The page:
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-   -   Can my slab take epoxy? (http://www.diychatroom.com/f5/can-my-slab-take-epoxy-170607/)

dftc 01-30-2013 08:33 PM

Can my slab take epoxy?
 
I am seriously considering an epoxy floor coating for my basement. I have seen some very cool effects that can be done and epoxy seems to solve a lot of potential basement floor problems.
However, the floor is currently covered in carpet with a thin rubber backing that is all glued down with a thin layer of mastic. If I had to guess I would say it was installed in the late 60s (based on the color and style). Subsequent layers of carpet have been laid on top. there is no evidence of any moisture issues in the areas I have pulled up so far.
I was planning on renting a scraper to remove the mastic. I think the concrete is in decent condition but I am worried that the epoxy won't be able to adhere due to the mastic that is sure to remain in the concrete after I scrape it smooth.

Basically, can I scrape off the mastic and then proceed to prep the floor as usual for an epoxy coating, or would it be a waste of time and money to try? Could I grind away enough concrete to make it work or would I have to do a skim coat of new concrete?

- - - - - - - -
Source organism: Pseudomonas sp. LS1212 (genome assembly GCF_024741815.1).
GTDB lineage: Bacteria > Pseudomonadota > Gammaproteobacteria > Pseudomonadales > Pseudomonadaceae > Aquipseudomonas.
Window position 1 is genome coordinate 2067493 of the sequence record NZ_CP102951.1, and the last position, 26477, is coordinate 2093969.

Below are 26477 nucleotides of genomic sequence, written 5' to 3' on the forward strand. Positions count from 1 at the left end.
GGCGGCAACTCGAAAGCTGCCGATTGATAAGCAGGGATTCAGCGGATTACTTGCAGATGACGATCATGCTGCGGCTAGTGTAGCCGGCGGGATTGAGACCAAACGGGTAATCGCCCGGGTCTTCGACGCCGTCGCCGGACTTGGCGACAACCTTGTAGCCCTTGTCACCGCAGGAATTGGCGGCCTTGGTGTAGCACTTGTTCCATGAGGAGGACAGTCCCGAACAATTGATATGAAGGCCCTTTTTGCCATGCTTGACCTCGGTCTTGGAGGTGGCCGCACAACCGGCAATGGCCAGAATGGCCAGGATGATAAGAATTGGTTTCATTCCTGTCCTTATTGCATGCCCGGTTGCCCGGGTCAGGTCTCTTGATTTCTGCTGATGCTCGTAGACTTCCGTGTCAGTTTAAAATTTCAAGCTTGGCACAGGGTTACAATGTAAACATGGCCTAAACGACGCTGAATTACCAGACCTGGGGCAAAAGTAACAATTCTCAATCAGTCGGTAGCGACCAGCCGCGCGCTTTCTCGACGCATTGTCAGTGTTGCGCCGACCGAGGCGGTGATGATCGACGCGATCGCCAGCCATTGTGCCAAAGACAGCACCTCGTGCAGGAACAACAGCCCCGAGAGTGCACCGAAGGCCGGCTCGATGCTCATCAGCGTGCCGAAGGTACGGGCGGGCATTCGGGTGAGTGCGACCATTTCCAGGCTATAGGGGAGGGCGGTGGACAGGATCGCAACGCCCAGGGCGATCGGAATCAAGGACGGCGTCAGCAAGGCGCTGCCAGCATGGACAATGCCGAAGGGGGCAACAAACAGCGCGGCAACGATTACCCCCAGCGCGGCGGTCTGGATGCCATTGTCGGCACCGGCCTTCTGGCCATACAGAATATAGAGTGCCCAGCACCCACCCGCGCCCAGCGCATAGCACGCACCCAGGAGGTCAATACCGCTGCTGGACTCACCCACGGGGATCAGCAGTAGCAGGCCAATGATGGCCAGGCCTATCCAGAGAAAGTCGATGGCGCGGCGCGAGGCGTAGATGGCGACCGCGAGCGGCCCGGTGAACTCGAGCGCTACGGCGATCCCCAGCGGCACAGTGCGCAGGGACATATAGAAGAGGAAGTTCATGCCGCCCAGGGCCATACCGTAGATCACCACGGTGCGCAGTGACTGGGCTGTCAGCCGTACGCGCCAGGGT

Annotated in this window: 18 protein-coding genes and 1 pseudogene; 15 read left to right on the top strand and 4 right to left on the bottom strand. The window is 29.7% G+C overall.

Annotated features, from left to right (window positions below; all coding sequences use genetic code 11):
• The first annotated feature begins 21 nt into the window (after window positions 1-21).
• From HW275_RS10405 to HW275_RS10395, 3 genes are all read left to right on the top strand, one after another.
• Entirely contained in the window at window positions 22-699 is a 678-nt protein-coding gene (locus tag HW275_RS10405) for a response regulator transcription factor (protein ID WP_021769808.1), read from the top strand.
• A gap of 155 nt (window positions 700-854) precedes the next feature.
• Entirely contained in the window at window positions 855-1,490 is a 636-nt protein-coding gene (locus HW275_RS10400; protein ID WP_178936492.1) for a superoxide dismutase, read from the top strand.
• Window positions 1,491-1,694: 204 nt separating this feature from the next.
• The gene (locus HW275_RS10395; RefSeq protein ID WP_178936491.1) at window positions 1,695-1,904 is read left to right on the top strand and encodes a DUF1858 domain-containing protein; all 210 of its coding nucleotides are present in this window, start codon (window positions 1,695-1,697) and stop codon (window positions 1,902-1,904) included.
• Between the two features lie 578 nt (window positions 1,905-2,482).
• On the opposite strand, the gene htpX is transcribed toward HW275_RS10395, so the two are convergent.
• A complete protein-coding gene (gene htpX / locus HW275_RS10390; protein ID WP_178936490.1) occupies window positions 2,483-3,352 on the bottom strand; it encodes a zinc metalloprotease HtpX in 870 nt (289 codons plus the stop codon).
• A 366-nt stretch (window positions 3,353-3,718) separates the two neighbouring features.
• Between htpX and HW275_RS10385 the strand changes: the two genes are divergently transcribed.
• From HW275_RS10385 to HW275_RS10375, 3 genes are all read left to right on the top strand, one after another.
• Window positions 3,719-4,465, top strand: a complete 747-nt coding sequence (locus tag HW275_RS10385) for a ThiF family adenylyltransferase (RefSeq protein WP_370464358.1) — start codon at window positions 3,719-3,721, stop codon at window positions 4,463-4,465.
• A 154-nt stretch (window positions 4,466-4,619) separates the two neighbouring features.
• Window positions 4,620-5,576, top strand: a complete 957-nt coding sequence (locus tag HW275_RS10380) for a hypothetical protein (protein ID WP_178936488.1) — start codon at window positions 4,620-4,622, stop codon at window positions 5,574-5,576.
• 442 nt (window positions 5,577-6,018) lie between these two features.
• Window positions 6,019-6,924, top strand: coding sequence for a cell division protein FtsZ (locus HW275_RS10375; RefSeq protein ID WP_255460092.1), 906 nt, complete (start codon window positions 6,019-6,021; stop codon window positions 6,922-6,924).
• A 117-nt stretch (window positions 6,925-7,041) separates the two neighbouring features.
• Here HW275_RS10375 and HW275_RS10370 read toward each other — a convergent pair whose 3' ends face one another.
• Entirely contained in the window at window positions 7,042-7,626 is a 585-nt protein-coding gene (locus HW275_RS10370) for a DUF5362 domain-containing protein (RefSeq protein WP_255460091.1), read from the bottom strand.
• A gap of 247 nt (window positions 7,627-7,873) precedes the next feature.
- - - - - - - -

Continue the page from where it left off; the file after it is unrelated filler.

Seattle2k 02-01-2013 02:42 PM

What does the manufacturer recommend? I would do that.

redman88 02-01-2013 03:35 PM

sand the concrete.

joecaption 02-01-2013 03:39 PM

Once mastic hits the floor I see no way paints going to stick.

redman88 02-01-2013 05:11 PM

it will if he sands it first, i know i am going to have to do that with the floor of the shop i am remodeling.

epson 02-01-2013 05:59 PM

Quote:

Originally Posted by dftc (Post 1106031)
I am worried that the epoxy won't be able to adhere due to the mastic that is sure to remain in the concrete after I scrape it smooth.

You are correct on the epoxy not sticking to the mastic. You would either have to etch the concrete, rent a floor grinder to remove the mastic or hire a professional to do the work for you if itís within your budget.

dftc 02-01-2013 07:19 PM

Thanks for the replies. I have done some more research since I first posted the question and I think grinding will be the way to go for the best results. If it was a garage I might consider some other options, but grinding should get me good results without using chemicals in my poorly ventilated basement. I already have some decent dust extraction equipment do I'm not too worried about that.

What really annoys me if that there was no good reason to glue this rubber-backed carpet down in the first place.

Now, to research the costs of grinding...


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